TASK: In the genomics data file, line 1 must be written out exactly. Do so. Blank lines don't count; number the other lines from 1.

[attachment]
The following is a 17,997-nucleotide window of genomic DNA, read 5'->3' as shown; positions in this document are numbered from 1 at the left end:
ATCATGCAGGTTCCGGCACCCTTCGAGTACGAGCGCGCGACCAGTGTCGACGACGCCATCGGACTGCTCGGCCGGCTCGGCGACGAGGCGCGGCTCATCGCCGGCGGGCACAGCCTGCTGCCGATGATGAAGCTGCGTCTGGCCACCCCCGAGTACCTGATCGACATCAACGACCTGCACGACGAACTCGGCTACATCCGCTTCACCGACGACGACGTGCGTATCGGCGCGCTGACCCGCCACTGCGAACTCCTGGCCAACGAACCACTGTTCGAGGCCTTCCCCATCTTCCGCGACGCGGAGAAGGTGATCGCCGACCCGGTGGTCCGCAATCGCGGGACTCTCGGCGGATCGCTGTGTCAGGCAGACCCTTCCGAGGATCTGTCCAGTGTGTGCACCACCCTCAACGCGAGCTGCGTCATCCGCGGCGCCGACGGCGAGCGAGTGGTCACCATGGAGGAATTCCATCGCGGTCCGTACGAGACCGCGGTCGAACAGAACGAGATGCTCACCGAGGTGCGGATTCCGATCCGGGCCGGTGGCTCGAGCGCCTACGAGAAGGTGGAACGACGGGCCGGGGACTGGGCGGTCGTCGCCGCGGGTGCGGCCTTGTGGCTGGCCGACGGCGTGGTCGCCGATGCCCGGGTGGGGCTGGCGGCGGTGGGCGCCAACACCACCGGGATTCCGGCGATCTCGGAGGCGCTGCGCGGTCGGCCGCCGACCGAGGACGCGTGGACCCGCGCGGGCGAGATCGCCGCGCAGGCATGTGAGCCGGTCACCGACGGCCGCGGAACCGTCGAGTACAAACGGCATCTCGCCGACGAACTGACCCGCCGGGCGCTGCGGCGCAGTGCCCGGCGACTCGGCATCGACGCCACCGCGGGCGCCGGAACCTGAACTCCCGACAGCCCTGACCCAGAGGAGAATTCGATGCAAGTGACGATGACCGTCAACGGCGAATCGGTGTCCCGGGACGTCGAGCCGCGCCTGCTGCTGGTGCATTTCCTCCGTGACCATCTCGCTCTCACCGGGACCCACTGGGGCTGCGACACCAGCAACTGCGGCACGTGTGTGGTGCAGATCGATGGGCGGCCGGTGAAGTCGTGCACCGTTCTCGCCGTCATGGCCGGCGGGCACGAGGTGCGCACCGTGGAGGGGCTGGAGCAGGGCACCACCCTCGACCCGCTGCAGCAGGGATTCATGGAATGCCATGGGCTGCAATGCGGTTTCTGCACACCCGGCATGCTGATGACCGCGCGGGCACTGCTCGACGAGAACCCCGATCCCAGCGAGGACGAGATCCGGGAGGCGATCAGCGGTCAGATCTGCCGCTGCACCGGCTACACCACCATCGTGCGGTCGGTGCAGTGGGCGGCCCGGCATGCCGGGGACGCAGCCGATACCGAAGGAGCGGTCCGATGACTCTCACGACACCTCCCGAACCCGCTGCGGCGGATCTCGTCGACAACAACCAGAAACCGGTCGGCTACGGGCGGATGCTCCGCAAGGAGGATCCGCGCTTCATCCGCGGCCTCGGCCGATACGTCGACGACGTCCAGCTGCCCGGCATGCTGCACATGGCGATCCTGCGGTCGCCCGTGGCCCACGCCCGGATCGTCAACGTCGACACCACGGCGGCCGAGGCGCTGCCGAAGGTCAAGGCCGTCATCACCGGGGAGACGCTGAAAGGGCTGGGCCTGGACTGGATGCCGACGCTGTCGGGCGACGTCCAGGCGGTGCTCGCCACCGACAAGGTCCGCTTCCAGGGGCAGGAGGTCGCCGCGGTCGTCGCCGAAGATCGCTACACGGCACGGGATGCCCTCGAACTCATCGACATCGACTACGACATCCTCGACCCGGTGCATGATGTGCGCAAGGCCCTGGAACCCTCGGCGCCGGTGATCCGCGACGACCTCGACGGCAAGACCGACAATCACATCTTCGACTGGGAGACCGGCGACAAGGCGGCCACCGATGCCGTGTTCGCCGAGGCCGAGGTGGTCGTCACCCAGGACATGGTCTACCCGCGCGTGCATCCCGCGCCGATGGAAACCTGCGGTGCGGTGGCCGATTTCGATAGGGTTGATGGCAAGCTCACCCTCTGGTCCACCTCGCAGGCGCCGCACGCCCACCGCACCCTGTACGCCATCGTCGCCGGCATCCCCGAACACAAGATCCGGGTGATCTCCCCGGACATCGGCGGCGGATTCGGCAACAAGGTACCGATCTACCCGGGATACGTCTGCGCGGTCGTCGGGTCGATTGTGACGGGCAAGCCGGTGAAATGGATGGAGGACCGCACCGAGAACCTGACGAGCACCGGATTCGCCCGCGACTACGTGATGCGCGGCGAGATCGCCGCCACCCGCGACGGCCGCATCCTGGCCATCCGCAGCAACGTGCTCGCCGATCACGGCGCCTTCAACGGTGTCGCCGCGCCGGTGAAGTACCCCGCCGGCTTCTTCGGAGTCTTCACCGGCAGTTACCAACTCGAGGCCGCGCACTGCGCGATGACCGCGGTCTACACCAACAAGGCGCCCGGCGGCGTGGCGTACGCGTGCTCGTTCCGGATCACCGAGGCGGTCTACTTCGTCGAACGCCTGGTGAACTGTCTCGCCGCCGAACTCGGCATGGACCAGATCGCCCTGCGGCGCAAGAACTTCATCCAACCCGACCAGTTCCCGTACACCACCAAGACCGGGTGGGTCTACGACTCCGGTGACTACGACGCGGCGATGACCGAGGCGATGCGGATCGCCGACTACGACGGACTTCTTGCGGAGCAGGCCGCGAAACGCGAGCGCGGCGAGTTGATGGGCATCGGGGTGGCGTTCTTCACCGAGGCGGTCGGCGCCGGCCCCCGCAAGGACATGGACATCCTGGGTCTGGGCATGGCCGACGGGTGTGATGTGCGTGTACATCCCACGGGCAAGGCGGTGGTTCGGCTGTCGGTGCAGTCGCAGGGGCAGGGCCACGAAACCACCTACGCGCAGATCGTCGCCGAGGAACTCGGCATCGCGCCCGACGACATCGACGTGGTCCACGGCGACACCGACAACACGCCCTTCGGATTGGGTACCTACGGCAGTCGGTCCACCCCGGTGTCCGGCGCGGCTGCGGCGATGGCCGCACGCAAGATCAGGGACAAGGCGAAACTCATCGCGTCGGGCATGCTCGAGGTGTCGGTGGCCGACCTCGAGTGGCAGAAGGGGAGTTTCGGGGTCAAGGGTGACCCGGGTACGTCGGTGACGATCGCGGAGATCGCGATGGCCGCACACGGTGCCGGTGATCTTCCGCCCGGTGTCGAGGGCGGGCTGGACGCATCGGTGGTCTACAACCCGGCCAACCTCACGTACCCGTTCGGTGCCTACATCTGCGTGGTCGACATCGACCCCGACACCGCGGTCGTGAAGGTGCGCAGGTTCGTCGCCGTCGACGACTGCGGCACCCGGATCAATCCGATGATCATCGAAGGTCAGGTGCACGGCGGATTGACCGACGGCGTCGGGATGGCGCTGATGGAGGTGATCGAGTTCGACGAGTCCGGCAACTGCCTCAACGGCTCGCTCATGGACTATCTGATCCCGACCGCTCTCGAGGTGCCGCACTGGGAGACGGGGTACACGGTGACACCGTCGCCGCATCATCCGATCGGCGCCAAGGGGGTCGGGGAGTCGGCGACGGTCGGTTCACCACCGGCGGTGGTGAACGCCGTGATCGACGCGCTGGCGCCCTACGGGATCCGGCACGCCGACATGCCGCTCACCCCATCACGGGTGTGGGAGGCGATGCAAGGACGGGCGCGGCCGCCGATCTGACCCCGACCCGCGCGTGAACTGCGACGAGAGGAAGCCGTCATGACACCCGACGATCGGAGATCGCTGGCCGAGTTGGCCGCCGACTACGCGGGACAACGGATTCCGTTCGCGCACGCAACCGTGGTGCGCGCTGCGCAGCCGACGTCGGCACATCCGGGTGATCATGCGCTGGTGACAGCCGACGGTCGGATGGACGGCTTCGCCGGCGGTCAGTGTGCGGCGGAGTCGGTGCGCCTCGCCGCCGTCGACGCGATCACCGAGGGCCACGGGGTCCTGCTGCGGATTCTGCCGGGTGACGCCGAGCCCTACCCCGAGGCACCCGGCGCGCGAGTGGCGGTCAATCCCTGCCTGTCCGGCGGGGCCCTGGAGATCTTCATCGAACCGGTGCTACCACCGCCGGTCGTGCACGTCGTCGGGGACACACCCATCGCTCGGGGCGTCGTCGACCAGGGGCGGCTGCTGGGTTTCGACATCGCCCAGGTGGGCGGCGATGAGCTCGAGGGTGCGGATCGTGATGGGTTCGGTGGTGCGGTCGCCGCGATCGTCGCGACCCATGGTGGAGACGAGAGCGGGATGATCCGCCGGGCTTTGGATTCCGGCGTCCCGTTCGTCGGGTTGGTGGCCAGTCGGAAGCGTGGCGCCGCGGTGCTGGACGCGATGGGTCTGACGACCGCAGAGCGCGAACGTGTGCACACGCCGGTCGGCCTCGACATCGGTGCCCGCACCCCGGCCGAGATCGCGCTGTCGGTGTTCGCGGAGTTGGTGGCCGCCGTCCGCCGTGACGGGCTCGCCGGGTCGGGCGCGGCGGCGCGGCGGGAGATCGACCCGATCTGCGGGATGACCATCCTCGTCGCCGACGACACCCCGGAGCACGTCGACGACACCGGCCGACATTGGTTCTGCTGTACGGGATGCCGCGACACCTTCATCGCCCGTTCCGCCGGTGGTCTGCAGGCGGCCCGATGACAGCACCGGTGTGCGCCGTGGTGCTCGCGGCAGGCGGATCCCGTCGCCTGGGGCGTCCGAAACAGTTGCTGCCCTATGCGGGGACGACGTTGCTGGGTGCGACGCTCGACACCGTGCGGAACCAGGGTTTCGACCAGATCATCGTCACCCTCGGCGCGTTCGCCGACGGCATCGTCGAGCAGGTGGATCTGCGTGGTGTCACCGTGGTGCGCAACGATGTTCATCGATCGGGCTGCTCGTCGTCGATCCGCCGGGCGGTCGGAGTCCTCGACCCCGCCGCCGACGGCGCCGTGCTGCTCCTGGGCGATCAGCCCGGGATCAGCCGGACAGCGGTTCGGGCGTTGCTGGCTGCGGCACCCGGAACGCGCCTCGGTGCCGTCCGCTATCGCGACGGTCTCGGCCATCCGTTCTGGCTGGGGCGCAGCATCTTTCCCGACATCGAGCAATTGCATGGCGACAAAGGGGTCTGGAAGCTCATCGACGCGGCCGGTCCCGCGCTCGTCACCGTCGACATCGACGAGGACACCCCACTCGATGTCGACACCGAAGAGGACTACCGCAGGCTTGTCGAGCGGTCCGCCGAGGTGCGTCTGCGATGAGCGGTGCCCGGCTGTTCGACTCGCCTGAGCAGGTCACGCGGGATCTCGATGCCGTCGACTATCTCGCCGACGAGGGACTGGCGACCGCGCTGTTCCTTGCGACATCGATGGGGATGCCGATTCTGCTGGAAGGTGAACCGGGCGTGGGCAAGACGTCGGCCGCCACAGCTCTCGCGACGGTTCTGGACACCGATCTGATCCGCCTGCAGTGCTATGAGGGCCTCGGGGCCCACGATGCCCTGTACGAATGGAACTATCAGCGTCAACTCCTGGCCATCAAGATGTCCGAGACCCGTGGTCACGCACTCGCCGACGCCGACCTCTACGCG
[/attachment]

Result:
The following is a 17,997-nucleotide window of genomic DNA, read 5'->3' as shown; positions in this document are numbered from 1 at the left end: